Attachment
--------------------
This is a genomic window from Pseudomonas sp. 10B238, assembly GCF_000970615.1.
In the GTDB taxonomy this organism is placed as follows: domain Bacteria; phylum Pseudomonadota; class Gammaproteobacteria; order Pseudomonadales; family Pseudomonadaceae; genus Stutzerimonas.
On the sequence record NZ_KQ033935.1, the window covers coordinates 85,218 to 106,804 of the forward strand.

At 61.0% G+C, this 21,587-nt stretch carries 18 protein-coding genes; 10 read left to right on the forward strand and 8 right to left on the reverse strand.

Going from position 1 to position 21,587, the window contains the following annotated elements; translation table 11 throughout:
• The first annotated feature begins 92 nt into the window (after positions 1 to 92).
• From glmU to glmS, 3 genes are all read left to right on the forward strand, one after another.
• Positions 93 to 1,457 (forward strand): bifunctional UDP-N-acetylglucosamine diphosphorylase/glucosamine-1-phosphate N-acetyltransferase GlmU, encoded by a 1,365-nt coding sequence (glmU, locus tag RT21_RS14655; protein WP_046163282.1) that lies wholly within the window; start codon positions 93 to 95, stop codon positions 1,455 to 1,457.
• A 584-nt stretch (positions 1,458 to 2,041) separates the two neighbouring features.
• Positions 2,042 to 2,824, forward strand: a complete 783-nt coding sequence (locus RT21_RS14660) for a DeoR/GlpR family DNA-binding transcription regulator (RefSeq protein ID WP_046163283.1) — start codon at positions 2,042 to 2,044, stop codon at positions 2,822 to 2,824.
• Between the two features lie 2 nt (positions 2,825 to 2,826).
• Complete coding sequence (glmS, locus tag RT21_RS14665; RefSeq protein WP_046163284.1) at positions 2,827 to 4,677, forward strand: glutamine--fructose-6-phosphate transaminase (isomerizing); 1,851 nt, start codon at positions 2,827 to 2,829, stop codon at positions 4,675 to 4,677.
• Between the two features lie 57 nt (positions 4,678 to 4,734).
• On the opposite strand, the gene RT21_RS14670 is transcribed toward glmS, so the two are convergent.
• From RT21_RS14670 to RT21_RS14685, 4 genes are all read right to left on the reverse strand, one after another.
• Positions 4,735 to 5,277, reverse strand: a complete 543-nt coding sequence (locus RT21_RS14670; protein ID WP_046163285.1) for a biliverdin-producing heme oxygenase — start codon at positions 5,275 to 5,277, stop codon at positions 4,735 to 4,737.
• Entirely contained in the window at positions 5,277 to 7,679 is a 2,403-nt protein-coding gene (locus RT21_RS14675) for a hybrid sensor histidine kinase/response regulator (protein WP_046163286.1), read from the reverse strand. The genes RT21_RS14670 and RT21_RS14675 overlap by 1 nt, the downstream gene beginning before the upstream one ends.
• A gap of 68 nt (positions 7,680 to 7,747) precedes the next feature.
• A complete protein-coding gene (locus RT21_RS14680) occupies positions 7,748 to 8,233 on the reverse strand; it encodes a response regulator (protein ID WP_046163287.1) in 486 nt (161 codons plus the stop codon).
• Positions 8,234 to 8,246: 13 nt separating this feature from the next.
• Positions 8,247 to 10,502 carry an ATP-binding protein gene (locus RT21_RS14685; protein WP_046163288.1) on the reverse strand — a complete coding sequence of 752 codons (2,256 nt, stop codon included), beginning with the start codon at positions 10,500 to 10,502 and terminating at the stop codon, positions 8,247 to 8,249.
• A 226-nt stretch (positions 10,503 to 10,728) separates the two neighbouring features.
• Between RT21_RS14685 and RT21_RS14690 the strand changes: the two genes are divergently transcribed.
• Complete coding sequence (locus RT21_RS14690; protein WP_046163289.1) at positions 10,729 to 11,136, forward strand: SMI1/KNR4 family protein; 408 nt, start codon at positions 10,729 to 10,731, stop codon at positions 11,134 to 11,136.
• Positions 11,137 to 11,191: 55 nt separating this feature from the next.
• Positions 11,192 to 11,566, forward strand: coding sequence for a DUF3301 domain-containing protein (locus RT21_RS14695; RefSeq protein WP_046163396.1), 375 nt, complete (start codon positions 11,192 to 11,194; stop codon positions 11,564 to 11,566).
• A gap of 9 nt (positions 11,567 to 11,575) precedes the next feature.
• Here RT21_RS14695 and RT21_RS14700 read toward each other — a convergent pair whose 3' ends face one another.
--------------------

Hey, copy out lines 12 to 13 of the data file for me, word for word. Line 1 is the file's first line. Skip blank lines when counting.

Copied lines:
• Complete coding sequence (glmS, locus tag RT21_RS14665; RefSeq protein WP_046163284.1) at positions 2,827 to 4,677, forward strand: glutamine--fructose-6-phosphate transaminase (isomerizing); 1,851 nt, start codon at positions 2,827 to 2,829, stop codon at positions 4,675 to 4,677.
• Between the two features lie 57 nt (positions 4,678 to 4,734).